Published : 2012-08-26 19:15
Updated : 2012-08-26 19:15
In the Cold War era, the summit of the Non-Aligned Movement used to be a stage for diplomatic rivalry between the two Koreas. South Korea, with observer status, often found itself at disadvantage with North Korea, a full member, in their competition to draw support from non-aligned states.
The three-yearly summit has been largely out of interest for South Korea since Seoul began to establish ties with former communist bloc countries following the collapse of the Soviet Union in 1991.
But the event recently drew attention from officials and news media here with reports that North Korean leader Kim Jong-un and U.N. Secretary-General Ban Ki-moon, a former South Korean foreign minister, would attend the latest summit that kicked off its six-day run in Tehran on Sunday.
The report on the North Korean ruler’s participation, which came from an Iranian news website early last week, soon proved incorrect as Pyongyang announced its ceremonial head of state Kim Yong-nam would travel to Tehran.
Ban’s decision to attend the summit over objections from the U.S. and Israel appears to have boosted the Iranian government, which has tried to use its hosting of the event to break through its international isolation.
The U.N. chief, who will arrive in Tehran on Wednesday for a three-day stay, has made the right decision to join the meeting to be attended by some 120 non-aligned nations. Though his visit carries sensitivity with Iran confronting the international community over its nuclear program, Ban would not have met his responsibility as head of the world body if he turned his back on the Non-Aligned Movement members.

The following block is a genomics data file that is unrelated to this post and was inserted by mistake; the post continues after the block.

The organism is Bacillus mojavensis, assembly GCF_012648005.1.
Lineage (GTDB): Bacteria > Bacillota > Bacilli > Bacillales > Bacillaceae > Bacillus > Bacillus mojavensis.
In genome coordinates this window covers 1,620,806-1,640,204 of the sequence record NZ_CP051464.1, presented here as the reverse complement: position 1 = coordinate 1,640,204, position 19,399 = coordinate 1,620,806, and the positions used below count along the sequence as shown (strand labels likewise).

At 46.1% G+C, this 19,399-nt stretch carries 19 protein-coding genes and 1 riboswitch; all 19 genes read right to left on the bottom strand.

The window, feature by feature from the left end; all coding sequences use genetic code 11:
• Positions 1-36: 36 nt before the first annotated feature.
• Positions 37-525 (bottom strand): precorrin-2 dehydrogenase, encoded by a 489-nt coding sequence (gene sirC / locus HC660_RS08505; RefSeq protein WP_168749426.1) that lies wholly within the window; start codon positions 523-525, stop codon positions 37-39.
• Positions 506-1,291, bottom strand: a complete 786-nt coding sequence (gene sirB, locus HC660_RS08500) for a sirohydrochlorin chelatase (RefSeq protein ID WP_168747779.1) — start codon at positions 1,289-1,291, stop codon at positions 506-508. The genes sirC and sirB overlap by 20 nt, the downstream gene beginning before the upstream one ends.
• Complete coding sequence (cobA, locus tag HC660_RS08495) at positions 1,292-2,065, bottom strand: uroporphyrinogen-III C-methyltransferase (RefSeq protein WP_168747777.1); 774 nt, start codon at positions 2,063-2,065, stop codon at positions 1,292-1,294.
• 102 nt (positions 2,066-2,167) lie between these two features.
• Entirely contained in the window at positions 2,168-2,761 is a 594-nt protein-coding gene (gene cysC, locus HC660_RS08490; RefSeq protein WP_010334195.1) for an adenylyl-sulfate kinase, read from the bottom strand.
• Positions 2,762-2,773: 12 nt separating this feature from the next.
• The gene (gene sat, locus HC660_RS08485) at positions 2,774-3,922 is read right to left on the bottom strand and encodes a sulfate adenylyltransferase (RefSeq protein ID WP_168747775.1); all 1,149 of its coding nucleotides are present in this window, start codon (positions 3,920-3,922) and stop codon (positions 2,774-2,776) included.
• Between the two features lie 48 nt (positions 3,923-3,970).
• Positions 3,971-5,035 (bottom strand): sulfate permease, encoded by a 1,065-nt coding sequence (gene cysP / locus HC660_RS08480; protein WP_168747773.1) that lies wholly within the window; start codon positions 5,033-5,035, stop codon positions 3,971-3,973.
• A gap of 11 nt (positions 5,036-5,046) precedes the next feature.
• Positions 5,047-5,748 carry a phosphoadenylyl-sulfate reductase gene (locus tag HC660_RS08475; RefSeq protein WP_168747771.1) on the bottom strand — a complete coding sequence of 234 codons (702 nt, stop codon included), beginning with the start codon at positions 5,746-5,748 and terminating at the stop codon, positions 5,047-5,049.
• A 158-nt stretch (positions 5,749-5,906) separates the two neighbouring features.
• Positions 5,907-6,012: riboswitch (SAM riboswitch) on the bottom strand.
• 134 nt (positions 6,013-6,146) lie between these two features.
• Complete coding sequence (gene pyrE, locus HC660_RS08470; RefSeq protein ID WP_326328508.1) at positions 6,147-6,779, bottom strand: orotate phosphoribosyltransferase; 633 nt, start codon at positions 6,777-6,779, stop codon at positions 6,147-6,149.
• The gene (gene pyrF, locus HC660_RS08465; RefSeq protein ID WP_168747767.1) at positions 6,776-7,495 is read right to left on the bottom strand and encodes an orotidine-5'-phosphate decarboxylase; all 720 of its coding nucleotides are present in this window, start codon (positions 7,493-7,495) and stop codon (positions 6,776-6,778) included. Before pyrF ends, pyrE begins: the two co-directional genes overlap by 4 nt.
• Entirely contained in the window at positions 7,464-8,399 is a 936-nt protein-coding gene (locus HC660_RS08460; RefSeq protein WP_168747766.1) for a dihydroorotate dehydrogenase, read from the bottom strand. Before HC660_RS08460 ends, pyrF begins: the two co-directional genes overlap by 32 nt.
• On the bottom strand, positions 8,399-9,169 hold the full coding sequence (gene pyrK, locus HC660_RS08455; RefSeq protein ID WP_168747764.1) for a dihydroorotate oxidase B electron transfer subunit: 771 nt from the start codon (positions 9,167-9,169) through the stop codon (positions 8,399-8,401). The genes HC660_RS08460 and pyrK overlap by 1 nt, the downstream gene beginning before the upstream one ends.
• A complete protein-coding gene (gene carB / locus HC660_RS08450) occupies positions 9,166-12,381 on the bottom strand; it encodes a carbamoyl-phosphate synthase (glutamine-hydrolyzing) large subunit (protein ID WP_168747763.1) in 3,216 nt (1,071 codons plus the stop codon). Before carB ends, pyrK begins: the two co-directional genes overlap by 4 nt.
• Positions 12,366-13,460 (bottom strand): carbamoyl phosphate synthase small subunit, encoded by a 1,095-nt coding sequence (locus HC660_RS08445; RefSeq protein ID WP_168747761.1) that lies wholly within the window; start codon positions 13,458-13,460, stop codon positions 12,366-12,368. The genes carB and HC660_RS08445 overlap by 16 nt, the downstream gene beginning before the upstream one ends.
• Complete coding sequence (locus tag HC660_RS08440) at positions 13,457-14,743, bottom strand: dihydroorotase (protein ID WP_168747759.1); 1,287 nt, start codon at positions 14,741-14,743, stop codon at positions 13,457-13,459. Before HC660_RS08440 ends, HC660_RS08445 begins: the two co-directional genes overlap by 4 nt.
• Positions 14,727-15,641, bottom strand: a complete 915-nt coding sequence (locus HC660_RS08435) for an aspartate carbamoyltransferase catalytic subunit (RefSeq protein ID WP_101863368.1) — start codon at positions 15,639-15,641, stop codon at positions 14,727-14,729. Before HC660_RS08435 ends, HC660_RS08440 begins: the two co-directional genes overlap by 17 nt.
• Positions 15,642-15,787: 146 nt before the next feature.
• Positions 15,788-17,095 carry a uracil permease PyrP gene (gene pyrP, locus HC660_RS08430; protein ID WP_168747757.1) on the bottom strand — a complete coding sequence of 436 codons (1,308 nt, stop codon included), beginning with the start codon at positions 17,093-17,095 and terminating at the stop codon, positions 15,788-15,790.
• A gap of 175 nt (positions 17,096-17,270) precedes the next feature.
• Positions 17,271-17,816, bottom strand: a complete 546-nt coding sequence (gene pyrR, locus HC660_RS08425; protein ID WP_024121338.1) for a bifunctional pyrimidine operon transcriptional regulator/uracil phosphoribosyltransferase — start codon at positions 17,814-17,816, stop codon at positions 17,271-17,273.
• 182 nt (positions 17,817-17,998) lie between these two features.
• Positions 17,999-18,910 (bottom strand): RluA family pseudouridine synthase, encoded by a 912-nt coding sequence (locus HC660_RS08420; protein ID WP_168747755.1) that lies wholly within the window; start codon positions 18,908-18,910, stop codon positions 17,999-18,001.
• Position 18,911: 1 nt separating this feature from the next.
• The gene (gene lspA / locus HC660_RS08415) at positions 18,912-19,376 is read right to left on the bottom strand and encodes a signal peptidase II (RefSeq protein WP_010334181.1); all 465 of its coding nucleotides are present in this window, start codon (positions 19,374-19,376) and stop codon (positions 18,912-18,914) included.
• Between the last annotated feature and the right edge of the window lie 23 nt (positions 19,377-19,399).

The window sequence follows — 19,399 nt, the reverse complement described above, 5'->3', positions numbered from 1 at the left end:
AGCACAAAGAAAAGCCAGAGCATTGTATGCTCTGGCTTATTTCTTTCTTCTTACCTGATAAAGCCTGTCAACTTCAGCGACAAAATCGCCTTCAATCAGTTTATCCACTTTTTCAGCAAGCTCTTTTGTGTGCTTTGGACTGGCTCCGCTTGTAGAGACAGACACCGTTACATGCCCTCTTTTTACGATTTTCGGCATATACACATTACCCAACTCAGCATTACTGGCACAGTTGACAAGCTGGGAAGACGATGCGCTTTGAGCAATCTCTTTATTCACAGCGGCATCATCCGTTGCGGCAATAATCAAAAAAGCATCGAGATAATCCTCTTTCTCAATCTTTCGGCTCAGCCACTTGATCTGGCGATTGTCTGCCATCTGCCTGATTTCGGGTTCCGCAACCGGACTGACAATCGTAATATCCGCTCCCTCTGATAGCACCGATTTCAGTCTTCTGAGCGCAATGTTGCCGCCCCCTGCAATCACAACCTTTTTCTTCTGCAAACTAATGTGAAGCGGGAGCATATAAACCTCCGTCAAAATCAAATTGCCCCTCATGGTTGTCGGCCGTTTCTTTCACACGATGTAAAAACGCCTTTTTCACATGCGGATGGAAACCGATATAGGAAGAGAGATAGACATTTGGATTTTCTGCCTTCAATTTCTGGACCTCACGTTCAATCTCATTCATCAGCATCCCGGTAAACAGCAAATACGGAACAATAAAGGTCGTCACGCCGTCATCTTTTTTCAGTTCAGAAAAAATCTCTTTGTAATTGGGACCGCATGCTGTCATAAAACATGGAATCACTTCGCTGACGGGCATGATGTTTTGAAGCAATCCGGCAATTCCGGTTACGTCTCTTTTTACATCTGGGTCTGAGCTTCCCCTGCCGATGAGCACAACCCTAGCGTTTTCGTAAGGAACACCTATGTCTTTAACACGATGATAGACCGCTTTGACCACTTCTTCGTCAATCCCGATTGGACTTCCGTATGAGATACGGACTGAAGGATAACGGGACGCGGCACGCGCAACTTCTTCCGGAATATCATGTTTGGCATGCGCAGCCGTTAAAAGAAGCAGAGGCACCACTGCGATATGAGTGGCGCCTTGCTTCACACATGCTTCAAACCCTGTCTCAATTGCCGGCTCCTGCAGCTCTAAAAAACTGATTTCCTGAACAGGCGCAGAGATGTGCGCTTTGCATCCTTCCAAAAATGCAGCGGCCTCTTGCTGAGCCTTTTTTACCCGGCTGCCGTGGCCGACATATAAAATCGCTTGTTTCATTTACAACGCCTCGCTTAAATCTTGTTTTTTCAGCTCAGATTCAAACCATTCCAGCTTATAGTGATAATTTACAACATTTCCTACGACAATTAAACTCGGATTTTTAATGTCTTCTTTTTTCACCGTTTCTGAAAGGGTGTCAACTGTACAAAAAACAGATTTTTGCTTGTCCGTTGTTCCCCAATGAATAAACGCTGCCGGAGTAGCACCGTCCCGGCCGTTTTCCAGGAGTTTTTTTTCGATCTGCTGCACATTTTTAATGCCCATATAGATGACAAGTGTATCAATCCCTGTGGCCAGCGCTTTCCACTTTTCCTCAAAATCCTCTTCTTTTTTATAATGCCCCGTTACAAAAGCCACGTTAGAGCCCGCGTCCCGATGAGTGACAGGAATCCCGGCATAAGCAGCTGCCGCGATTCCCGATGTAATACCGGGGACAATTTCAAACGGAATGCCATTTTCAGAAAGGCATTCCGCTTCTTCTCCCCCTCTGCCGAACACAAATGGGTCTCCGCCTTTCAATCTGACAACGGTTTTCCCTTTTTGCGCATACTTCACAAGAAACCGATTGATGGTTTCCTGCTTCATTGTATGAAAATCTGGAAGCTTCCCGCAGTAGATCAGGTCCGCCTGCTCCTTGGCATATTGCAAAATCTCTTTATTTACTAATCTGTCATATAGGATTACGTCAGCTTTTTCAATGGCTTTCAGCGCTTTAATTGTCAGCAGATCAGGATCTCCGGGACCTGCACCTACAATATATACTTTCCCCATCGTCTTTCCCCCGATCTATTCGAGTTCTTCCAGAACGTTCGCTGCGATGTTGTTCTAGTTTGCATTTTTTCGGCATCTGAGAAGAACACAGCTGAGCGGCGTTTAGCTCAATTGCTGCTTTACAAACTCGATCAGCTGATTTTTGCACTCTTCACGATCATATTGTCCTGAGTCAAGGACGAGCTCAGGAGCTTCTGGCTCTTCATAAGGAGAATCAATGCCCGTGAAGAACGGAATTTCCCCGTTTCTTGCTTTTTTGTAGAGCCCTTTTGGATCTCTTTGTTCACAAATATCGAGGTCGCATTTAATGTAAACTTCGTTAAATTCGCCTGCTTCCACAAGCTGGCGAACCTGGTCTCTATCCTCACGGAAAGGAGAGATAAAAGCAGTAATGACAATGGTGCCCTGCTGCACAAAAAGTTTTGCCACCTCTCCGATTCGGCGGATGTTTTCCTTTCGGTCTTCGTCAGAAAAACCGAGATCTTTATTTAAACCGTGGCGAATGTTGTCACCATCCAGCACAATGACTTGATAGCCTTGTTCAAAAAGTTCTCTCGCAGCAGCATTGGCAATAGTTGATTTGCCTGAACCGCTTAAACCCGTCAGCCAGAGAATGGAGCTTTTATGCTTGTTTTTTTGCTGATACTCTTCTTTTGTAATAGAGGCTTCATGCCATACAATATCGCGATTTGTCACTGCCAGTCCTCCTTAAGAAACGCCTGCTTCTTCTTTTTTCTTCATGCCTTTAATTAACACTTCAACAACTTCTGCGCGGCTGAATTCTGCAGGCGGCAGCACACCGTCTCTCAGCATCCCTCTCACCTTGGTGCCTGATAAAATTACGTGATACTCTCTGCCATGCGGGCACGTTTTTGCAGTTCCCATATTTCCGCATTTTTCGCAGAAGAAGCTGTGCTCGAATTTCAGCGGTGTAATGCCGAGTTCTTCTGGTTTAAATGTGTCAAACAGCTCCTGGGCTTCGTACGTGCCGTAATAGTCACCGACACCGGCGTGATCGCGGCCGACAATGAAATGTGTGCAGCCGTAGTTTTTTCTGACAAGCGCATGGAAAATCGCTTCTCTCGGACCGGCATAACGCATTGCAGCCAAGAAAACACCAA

His spokesman last week made it clear that Ban would use the occasion to convey the “clear concerns of the international community” with regard to Iran’s nuclear program, terrorism, human rights and support for the repressive regime in Syria to leaders in Tehran. In that case, Iranian officials might find Ban’s attendance would put more pressure on them to be more cooperative in resolving international concerns. We hope Ban will have meaningful and fruitful talks with Iranian leaders to help settle the standoff between Tehran and Western nations.
Furthermore, a possible meeting between the U.N. chief and North Korea’s Kim Yong-nam could serve to ease tensions on the Korean Peninsula and prompt dialogue between Seoul and Pyongyang. Ban, who has expressed his readiness to contribute to settling inter-Korean discord, is expected to face increasing calls to mediate between the two Koreas during the remainder of his second term in office.